In addition, the Report recommends transferring the cases in which serious financial penalties or heavy collateral consequences may result from the ECB to OATH for a hearing with full due process procedures. Outlining the rationale for providing this alternate venue, the Report notes:

Providing the respondent with the option to transfer a case to OATH is appropriate because the respondent is in the best position to determine whether there would be collateral consequences from an adverse finding or whether ECB procedures, such as the overly broad taking of judicial notice, would prejudice him/her. Allowing more serious cases to be heard by OATH is also likely to discourage non-public rule making. In order for this plan to be effective, given the large number of pro se respondents, a detailed description of the option to transfer a case to OATH should be included on the summons itself.


This option to transfer cases to OATH would deal with three other troubling aspects of ECB procedures: lack of meaningful subpoena power; the overly broad discretion to take judicial notice of agency procedures and other facts; and the reliance on superficial inspections to support charges in complex situations that require a more through investigation. This procedural change would strike the proper balance between the need for prompt action for cease and desist or vacate orders and procedural due process.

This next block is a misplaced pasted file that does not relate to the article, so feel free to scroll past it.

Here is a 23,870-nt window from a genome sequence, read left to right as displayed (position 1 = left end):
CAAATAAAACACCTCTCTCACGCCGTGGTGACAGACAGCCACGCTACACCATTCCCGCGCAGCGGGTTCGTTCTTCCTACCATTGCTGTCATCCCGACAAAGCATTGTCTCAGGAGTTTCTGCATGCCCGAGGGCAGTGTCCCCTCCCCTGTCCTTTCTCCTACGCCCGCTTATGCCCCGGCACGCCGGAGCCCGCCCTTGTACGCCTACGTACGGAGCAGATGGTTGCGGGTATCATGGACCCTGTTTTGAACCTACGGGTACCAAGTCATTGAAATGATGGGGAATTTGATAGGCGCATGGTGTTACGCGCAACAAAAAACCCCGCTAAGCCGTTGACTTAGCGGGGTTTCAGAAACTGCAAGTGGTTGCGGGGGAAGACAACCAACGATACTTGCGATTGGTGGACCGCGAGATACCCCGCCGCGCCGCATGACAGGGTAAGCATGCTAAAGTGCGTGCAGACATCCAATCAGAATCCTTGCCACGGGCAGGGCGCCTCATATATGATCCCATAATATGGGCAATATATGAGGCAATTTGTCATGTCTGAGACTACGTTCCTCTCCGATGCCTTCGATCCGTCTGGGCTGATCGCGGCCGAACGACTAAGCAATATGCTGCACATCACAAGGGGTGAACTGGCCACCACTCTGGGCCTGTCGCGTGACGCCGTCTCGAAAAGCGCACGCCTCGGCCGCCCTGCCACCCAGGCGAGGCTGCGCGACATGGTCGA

The proposal to transfer cases from the ECB to OATH has precedent. According to the Report:

The City has reserved to itself the right to choose between the ECB and lower criminal courts for certain matters…This proposal would simply grant respondents the opportunity to select an alternate forum, in this case OATH, which would protect respondents from the collateral consequences of an ECB finding made without full due process protections.


The Report presents a sampling of collateral consequences showing the broad and far-reaching impact of an ECB conviction, which include license revocation or other loss of privileges or rights.


The Task Force acknowledges the recent efforts taken by the ECB to achieve greater efficiency and transparency but strongly supports changes that would further strengthen the adjudicative functions of the ECB, increase judicial Independence and result in a higher degree of transparency and greater public confidence. For a copy of this report, visit NYCLA’s homepage at


The New York County Lawyers’ Association ( was founded in 1908 as the first major bar association in the country that admitted members without regard to race, ethnicity, religion or gender. Since its inception, it has pioneered some of the most far-reaching and tangible reforms in American jurisprudence and has continuously played an active role in legal developments and public policy.